Thursday, June 12, 2014

Anathema - Distant Satellites (2014)
Since Anathema's return to the music world with 2010's "We're Here Because We're Here" and 2012's stunning "Weather Systems," the band have carved out a well-defined sound that, while similar to that of their older albums, marks a distinct chapter in the band's history. On "Distant Satellites" this sound has been altered slightly to evoke a darker, more brooding mood but the changes are certainly less subtle than one would expect simply based on the beautifully dark album cover. Things are a bit more stripped down on this album with an emphasis on simplicity, catchiness, and directness. This is most apparent on songs like "The Lost Song Pt. 1" and "The Lost Song Pt. 3," both of which are structurally straightforward with a constantly repeating drum beat and crescendo at the end. Yet even though this album is more minimalistic than the band's past releases there's still a whole lot of variety, perhaps more so than in the past. Take the difference between "You're Not Alone," for example, with its repetitive, almost garage rock sound and the ethereal, Radiohead-esque "Take Shelter." Here we see a band that's a little less restrained than before in terms of reaching into other genres while still retaining their trademark sound. While others may disagree, to me the way the album transitions into electronic territory on the last three songs is a brilliant move. One could think of the first portion of the album as signifying one's relations with people whereas the last part of the album takes a more introspective turn and examines our own consciousness and psyche. In any case though, the last three songs certainly give the album breathing space and allow it to end gracefully. If I had to pick some highlights from "Distant Satellites," mine would be "The Lost Song Pt. 2" and "Ariel." These two tracks are to me some of Anathema's greatest artistic achievements even if they sound like they could easily been on the previous two albums. In all, this is an album that's focused on trimming whatever fat was present on "Weather Systems" and further perfecting the band's atmospheric sound. The lyrics may be pretty cheesy but that's they've almost always been for Anathema and since they're coming from a genuine place it's hard to fault the band for that. I'll close by saying that "Distant Satellites" is another fantastic release from one of my favorite bands and it can stand tall in Anathema's discography.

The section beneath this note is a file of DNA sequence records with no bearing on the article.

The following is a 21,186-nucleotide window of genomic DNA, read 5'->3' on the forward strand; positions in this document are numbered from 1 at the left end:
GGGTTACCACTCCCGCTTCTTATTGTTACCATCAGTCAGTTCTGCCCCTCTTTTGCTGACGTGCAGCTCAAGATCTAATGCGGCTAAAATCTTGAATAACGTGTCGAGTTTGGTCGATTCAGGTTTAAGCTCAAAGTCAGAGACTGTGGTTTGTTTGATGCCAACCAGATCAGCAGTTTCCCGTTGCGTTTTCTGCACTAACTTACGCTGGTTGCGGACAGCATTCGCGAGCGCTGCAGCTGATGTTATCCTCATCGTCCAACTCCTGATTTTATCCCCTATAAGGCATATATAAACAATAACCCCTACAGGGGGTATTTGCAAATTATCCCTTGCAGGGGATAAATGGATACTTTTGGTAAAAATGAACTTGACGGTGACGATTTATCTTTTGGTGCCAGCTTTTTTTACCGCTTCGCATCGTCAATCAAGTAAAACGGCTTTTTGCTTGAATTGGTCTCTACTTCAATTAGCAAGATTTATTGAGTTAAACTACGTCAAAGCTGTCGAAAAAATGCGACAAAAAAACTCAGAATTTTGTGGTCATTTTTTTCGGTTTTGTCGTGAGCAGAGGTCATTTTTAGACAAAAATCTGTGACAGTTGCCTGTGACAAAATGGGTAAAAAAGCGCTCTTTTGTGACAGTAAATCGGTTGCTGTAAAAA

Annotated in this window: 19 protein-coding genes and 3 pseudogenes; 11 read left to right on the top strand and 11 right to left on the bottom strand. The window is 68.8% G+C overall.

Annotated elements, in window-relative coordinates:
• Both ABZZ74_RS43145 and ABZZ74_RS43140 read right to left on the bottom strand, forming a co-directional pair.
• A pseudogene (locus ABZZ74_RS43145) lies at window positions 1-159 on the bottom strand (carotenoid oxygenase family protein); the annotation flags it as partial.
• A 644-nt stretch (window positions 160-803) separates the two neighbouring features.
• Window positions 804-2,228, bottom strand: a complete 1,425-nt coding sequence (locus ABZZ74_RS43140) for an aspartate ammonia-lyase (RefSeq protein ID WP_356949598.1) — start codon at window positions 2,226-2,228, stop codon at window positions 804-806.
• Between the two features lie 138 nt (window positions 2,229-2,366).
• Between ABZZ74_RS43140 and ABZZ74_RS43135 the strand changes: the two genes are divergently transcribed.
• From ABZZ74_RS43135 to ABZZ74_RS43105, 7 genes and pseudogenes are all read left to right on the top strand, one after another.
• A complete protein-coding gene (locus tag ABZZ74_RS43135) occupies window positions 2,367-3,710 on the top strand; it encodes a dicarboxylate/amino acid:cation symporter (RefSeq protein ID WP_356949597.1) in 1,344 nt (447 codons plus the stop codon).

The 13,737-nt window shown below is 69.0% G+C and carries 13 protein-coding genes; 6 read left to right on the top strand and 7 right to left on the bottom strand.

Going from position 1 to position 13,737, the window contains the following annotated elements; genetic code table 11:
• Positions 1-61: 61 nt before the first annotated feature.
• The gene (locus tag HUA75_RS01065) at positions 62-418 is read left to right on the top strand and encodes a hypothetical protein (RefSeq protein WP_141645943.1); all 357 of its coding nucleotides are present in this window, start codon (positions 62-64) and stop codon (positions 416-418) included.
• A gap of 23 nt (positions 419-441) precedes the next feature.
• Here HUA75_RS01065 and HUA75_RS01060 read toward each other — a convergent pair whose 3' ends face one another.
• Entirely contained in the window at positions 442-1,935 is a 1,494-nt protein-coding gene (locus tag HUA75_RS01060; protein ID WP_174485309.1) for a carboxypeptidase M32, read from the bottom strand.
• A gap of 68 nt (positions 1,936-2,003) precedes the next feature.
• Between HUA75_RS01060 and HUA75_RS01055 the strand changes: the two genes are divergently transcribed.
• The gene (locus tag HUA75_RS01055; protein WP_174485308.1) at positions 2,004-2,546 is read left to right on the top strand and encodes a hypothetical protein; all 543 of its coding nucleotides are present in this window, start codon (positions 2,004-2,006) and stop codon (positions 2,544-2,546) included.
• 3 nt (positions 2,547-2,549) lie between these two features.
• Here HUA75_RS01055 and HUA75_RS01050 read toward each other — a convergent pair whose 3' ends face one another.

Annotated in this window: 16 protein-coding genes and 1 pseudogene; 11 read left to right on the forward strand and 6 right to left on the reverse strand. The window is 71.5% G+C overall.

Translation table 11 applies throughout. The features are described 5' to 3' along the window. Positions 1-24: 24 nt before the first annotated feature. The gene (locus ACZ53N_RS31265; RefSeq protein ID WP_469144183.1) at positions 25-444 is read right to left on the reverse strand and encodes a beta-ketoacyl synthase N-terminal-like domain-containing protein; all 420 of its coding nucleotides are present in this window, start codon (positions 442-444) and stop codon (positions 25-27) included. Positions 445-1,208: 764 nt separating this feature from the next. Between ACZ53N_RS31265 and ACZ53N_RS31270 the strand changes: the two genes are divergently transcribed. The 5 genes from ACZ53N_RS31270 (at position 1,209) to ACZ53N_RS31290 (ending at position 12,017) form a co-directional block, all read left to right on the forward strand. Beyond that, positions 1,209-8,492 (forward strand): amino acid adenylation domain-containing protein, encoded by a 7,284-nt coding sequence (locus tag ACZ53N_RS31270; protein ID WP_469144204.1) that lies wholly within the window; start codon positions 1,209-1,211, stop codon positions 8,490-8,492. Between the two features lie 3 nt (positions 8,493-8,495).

(Special thanks to Kscope for the promo copy.)

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